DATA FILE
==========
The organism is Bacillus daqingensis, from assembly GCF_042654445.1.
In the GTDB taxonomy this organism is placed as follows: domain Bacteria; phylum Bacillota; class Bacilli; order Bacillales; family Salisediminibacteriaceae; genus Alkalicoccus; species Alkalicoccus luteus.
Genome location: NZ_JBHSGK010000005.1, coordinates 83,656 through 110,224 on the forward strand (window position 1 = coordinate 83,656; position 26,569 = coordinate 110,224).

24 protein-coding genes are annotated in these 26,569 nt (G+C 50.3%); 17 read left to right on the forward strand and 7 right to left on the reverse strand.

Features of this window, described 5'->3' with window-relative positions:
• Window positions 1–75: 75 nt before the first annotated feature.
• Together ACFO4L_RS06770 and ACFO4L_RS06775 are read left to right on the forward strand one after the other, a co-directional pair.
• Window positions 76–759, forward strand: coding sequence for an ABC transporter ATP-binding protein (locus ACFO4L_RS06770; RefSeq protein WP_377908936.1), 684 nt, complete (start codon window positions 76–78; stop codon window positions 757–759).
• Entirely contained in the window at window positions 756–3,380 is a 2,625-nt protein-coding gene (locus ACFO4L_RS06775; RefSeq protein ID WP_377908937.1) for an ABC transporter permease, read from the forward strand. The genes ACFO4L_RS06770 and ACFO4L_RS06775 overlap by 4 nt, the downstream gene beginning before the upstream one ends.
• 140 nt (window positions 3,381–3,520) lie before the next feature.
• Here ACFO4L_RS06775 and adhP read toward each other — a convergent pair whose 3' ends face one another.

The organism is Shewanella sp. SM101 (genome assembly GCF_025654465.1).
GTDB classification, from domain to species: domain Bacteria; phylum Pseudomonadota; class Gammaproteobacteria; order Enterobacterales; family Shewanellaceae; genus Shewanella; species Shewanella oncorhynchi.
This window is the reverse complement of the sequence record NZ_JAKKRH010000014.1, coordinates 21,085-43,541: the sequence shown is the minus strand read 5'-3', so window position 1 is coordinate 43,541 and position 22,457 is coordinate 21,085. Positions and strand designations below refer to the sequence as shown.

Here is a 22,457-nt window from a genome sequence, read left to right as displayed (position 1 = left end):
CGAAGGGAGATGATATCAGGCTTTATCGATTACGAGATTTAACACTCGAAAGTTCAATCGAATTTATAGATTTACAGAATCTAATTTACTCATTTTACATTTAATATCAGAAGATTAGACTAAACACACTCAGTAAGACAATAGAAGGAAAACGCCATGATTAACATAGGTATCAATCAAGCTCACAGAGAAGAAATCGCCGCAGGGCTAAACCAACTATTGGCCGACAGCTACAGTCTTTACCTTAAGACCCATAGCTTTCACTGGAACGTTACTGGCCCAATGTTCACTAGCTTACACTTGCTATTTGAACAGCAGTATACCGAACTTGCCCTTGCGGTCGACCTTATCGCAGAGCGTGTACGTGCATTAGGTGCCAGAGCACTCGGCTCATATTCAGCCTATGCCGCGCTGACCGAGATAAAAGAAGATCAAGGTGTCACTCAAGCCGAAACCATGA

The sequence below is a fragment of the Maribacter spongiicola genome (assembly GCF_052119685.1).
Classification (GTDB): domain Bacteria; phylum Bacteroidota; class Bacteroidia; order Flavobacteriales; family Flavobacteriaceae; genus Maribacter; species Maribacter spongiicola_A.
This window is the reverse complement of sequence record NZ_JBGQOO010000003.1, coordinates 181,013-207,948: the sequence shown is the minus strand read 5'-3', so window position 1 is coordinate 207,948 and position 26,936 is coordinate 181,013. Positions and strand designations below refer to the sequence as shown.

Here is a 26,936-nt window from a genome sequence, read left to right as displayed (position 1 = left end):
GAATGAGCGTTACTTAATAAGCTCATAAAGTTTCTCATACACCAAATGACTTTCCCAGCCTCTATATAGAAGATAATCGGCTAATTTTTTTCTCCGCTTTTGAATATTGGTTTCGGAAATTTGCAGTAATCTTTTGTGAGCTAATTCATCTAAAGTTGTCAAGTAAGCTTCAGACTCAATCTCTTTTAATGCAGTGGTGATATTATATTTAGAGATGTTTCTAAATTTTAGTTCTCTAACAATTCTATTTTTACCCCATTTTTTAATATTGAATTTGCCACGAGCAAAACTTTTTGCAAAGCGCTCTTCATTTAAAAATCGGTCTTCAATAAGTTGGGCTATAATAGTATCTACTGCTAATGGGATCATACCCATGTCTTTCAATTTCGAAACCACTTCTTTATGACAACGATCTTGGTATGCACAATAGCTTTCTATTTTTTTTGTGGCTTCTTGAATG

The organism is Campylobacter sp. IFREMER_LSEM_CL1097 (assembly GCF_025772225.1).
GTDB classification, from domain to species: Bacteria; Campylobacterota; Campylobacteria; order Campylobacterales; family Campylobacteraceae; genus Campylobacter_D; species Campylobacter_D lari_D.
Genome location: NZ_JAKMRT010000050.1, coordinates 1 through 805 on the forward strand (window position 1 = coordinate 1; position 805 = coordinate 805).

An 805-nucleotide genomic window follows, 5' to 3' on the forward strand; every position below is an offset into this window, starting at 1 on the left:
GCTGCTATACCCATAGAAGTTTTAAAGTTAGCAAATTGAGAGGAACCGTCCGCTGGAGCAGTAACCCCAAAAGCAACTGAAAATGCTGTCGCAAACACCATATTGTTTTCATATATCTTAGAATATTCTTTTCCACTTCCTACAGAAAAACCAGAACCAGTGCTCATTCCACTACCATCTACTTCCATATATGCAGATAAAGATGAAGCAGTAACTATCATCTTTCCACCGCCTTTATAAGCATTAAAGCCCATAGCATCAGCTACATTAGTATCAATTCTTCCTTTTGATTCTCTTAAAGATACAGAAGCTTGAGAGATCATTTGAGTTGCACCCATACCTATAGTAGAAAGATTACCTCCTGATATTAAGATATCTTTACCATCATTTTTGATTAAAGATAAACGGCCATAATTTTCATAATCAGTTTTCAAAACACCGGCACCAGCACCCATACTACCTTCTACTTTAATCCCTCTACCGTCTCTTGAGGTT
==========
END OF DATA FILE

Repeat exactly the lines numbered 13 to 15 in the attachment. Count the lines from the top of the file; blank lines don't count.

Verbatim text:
GTDB classification, from domain to species: domain Bacteria; phylum Pseudomonadota; class Gammaproteobacteria; order Enterobacterales; family Shewanellaceae; genus Shewanella; species Shewanella oncorhynchi.
This window is the reverse complement of the sequence record NZ_JAKKRH010000014.1, coordinates 21,085-43,541: the sequence shown is the minus strand read 5'-3', so window position 1 is coordinate 43,541 and position 22,457 is coordinate 21,085. Positions and strand designations below refer to the sequence as shown.

Here is a 22,457-nt window from a genome sequence, read left to right as displayed (position 1 = left end):